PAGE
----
AP : You, Too, Might Like ’U2’ - U2 France

AP : You, Too, Might Like ’U2’

vendredi 21 juillet 1995

Source : AP

From The Associated Press :

You, Too, Might Like ’U2’By KATHLEEN SAMPEY, Associated Press Writer

Bill Flanagan has known U2 since 1980, when the Irish rock group had its first hit, "I Will Follow."

And while he admits to being unimpressed by their debut, he unabashedly weaves his current admiration and appreciation for the group into the narrative of "U2 : At the End of the World" (Delacorte, $ 22.95).

This book is an account of the 1990-91 Berlin recording sessions of "Achtung Baby," the band’s seventhstudio album, and the ensuing "Zoo TV" tour, which ran from 1992 to 1994. All told, Flanagan spent about four years with U2 and their extended recording and touring family, so the book’s complimentary tone is by no means a weakness.

After all, what U2 fan (presumably the target audience for this book) would want to read 525 pages by anauthor hostile to his subject ?

The book isn’t sugar-coated sychophancy, either. Flanagan is first and foremost a chronicler of scenes andevents, and his unflinching eye for detail reveals perhaps more than he knows.

For example, an account of U2’s ringside presence at a Las Vegas prizefight seems curious, considering the band’s well-publicized passion for pacifism. While celebrities around them scream for more carnage,some U2 members fume at such a blatant thirst for violence, even as they themselves sit in the "red circle,"so-named because of its close proximity to the bloodletting.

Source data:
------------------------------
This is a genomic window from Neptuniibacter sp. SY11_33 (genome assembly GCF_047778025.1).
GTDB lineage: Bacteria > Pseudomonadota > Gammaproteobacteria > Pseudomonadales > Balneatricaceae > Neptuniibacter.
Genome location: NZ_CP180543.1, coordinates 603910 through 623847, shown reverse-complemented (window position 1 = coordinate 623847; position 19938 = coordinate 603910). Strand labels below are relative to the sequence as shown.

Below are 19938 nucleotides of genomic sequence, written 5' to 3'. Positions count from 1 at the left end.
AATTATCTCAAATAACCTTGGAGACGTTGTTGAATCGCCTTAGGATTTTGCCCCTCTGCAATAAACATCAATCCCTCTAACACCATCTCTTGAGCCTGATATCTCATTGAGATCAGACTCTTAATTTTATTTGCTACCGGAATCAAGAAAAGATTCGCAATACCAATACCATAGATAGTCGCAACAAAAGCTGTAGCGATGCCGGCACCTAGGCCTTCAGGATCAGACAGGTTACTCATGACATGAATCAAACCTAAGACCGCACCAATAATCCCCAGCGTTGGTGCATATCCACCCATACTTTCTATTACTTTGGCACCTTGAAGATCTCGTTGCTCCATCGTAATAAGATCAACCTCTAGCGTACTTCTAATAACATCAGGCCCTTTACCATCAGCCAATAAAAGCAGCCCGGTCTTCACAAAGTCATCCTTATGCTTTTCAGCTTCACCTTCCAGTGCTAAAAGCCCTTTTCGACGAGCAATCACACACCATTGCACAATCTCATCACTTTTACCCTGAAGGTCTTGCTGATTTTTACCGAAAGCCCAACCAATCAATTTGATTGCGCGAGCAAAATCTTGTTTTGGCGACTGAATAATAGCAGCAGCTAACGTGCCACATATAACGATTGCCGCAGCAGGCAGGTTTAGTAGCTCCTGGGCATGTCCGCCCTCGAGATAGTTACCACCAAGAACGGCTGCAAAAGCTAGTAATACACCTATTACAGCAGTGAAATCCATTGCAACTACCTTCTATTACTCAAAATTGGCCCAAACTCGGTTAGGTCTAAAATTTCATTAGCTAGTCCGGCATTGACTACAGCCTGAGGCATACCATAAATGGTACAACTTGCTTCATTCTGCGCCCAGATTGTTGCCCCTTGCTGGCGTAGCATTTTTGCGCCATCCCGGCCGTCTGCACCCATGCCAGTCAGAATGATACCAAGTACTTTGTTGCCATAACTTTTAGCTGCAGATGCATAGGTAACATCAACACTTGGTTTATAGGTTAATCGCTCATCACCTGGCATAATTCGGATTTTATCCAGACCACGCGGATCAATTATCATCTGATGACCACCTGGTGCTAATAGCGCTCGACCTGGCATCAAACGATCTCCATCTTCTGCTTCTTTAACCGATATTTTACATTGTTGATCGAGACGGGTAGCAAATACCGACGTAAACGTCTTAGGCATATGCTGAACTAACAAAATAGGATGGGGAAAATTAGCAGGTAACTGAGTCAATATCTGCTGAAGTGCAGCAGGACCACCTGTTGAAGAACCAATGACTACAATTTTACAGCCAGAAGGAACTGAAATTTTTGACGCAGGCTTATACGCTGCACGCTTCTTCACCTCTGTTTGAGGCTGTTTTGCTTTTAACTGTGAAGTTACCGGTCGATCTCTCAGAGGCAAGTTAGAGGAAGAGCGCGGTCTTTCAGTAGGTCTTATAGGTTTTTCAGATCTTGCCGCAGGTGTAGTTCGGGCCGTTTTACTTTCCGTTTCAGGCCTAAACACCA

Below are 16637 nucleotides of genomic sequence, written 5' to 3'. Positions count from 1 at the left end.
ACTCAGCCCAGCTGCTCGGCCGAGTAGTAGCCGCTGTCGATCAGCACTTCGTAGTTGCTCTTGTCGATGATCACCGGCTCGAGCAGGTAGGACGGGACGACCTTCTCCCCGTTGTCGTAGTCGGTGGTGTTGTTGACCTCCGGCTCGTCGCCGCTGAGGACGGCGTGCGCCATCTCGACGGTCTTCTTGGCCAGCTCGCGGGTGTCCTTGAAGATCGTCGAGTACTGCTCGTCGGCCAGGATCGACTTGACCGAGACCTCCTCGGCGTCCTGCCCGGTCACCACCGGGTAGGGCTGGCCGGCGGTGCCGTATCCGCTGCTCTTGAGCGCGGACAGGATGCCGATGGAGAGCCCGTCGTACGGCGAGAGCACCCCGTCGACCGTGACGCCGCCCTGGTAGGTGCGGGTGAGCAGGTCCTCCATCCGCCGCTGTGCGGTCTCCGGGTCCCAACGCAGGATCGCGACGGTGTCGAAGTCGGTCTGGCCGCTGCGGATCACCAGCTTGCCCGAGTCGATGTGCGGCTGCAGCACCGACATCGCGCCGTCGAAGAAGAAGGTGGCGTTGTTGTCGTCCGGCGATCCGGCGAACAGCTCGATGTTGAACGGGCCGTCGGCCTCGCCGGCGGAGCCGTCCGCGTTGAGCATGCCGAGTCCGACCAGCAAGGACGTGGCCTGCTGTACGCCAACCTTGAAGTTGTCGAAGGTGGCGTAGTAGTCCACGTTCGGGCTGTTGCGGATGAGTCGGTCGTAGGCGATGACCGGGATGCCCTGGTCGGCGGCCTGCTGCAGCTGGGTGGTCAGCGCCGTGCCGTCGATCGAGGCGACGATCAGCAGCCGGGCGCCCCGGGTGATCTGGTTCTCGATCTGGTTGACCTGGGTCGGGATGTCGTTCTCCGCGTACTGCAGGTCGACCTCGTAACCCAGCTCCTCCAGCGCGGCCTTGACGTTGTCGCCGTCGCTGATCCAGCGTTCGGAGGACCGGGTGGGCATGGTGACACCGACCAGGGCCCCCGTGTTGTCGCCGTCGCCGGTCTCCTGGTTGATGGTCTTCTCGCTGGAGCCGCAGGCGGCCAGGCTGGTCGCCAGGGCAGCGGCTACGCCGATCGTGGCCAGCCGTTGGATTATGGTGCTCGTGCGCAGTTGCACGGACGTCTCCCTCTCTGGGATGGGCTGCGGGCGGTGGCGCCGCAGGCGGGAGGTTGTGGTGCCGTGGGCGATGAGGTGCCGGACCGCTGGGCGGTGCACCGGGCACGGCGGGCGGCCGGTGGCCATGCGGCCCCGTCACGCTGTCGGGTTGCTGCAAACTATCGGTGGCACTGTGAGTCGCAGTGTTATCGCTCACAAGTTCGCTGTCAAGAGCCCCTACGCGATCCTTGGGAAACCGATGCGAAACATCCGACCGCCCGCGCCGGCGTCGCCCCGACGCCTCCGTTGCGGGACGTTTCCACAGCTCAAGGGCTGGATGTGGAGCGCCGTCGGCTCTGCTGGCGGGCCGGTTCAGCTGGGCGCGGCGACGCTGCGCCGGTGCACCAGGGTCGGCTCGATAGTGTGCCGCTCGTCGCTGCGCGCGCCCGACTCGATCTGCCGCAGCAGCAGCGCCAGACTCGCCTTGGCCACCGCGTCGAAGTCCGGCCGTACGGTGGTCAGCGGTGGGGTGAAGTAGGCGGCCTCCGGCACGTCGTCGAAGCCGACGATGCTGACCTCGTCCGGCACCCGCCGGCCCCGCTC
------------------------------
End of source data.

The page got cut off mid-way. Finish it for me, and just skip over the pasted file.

Whether Flanagan intended to illustrate such an obvious contradiction (the unconverted might say,hypocrisy) is unclear and lends credence to accusations hurled at the band for years : that they are posturing, self-righteous spoilsports.

Such passages are rare. More plentiful are anecdotes highlighting why millions of people connect to themusic produced by Bono, Edge, Adam Clayton and Larry Mullen, Jr.

The seeming spirituality, political idealism and uncommon honesty of U2 is conveyed most convincingly in chapters describing the European leg of the "Zoo TV" tour.

U2 beamed live satellite transmissions from embattled Sarajevo directly into the middle of their concerts,risking the affections of audiences hoping to escape the world’s ills for two hours.

"There is nothing like having genocide shoved in your face to ruin a crowd’s partying mood," Flanagan writes of the broadcasts. "(Lead singer) Bono has certainly achieved his early goal of illustrating onstage theobscenity of idly flipping from a war on CNN to rock videos on MTV."

Never fear, though. The author also offers peeks at the perks of rock stardom in the form of stretch limos,plush tour buses, customized jets, sumptuous food, beautiful women, late-night partying and exotic locales.

As its title suggests, "U2 : At the End of the World," covers a lot of ground. And though the ride is sometimesbumpy, it is seldom boring.

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